Some years ago my wife began experiencing vague abdominal pain. We went to a chiropractor who diagnosed her with subluxation. Since we were not sure, we also went to a specialist who diagnosed her with candida. Finally, we went to an internist who diagnosed her with appendicitis. As the pain was increasing, we went with the surgeon. When he operated, he learned that he was also wrong. There was nothing wrong with her appendix (though he removed it anyway). On the other side of her abdomen, however, he discovered a ruptured ovarian cyst.
I learned two important lessons from this experience.
(1) People in the helping fields tend to diagnose to their specialty. There can be, in my opinion, both good and not-so-good reasons for this.
(2) Diagnosis is the most crucial aspect of treatment. Treating a condition that is not present can be time-consuming, expensive, and even dangerous. And it never resolves the symptoms.
Consider Attention Deficit Hyperactivity Disorder as an example. This disorder is the most misdiagnosed of all mental health conditions. When a person has ADHD, the symptoms often look identical to anxiety. The most common treatment in the US for ADHD is amphetamines. However, amphetamines, rather than being helpful to someone who is anxious, are often deleterious.
Consequently, it is always time well spent on the front end of treatment to understand the situation.
While I do not prescribe medication, I have suggested to some few clients that they might benefit. In such cases, these people were so burdened by the symptoms that they had difficulty attending their sessions consistently. In most cases, once they completed therapy and were symptom-free, they no longer needed medication.
Clients sometimes come in over medicated. I have even seen clients who, once they stopped taking their medication, didn’t need therapy any longer. The medication was the problem. However, determining whether or not to stop taking anti-depressants and some other psychotropic drugs, should be done with the help of a psychiatrist, as dangerous side effects can occur, especially in adolescents.
The basis for my approach to helping is Attachment Theory. Folk wisdom tells us, “As the twig is bent, so grows the tree.” Now it’s no longer observation and conjecture — it’s hard science. Brain scanning is proving that the Attachment Theorists of the ’50s and ’60s were right on the mark. They taught us that our earliest relationships form a style of relating that usually is a part of us all our lives. If our early life was secure, life is more likely to go relatively well. If not, a host of issues can emerge, including PTSD, depression, anxiety, personality issues, as well as emotional regulation difficulties.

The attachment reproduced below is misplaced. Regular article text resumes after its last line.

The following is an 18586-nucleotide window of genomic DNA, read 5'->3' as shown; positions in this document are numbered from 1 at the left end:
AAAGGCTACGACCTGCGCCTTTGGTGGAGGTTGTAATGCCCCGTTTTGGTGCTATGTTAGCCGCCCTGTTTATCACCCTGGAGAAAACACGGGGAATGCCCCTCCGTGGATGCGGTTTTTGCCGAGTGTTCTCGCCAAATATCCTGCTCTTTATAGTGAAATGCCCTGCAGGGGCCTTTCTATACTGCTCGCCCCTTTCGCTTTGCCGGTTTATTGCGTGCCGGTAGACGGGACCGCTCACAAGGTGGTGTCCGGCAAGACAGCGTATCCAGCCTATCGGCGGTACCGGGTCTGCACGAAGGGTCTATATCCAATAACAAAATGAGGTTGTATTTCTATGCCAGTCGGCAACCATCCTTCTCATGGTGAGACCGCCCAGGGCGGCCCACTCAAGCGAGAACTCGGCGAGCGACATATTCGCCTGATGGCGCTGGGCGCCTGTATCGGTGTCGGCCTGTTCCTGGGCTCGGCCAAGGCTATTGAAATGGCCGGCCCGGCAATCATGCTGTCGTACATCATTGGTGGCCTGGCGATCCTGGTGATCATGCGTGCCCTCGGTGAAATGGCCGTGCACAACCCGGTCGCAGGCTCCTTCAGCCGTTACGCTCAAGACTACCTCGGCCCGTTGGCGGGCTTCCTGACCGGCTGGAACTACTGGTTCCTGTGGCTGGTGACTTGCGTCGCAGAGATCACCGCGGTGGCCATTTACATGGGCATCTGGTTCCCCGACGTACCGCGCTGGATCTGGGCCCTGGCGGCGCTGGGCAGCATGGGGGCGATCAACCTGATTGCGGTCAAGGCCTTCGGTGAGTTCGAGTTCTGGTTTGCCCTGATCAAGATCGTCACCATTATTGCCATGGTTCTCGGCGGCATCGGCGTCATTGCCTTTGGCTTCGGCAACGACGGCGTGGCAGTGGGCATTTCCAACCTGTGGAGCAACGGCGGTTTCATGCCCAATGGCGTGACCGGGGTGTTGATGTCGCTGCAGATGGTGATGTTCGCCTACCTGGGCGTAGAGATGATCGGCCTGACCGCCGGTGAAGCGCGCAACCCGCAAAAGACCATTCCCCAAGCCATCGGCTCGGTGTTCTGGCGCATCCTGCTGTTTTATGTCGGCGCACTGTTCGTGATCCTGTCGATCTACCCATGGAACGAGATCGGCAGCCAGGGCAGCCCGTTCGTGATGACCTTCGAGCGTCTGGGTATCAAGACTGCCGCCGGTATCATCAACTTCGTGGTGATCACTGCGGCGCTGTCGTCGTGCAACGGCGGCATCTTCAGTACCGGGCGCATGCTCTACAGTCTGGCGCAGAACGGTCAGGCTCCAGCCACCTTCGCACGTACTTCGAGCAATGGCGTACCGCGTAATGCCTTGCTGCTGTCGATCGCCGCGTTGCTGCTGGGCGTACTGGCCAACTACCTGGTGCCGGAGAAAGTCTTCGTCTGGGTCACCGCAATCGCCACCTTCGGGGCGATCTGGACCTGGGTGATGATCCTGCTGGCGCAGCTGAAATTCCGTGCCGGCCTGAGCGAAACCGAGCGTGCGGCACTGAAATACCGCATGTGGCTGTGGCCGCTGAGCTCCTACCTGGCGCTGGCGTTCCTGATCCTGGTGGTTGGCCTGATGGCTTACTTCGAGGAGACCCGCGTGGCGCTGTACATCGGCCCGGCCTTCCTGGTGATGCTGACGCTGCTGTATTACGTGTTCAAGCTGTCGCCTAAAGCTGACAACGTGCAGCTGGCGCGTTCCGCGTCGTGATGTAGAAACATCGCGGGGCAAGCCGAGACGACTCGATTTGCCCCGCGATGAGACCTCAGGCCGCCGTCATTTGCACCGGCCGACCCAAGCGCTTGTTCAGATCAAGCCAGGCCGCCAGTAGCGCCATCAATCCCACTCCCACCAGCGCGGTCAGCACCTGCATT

If you want to know more about Attachment Theory, YouTube offers any number of videos that explain how it works. Just enter “Attachment Theory.”
There is also an excellent book on the subject. The Amazon website gives a synopsis and makes it easy to order, if interested: Becoming Attached, by Robert Karen.
I use EMDR most often to treat PTSD, anxiety, and, depression. I call this a “bottom-up” treatment because it goes down to the cause of the issue and work’s it’s way up to behavior and symptoms. It’s so helpful to get to the root of a problem, rather than merely treating symptoms. I explain how this therapy works in the first session, but if you want more now, you can go to the EMDR website, or we have written about the results of it and how it works in some of the issues covered on the Services page.
Sometimes, after the root of an issue has been addressed, habitual negative thought patterns and behaviors hang around.
To eradicate these pesky hangers-on, I use a form of cognitive behavioral therapy to do the “top-down” work. I call it CEBS — the Cognitive, Emotional, Behavioral, Spiritual modality. You won’t find the acronym if you Google it because I developed this acronym for my personal use — to remind me to help the whole person, rather than isolating aspects of a person’s being, or focusing solely on symptoms or diagnoses.
With this modality, I work on the remaining habits and behaviors (or top) down. I work to help and to strengthen the entire person, rather than dealing with these issues in isolation.
Regarding the spirituality aspect mentioned above, while I consider myself to be a spiritual person, I do not try to impose my spirituality on others. Instead, I find that bolstering the client’s spirituality helps more.
I do everything I can to educate clients about their condition and involve them in treatment planning. In other words, I engage them as partners. This inclusive approach helps because, while I often know more about how to treat a given condition, only they know how they are feeling and what has happened to them in the past. It works best when we work as a team.
It satisfies to help clients feel better a soon as possible and then go live their happier lives. While the kind of treatment offered promotes rapid healing, treatment alone is not all required for successful therapy. Clients must contribute as well. They need to attend regular sessions and give honest feedback about their experience in therapy. They need to be courageous enough to face the negative feelings that may come up. They need to believe that they, more than I, will resolve their symptoms, and therefore need to work hard to achieve desired goals.
Underlying everything explained so far, is my effort to form a non-judgmental, supportive, therapeutic alliance with clients. Nothing works well if trust is not a part of the process. I find this kind of connection especially beneficial to adolescents.
Here is a link to some reviews clients have left on Yelp after completing therapy.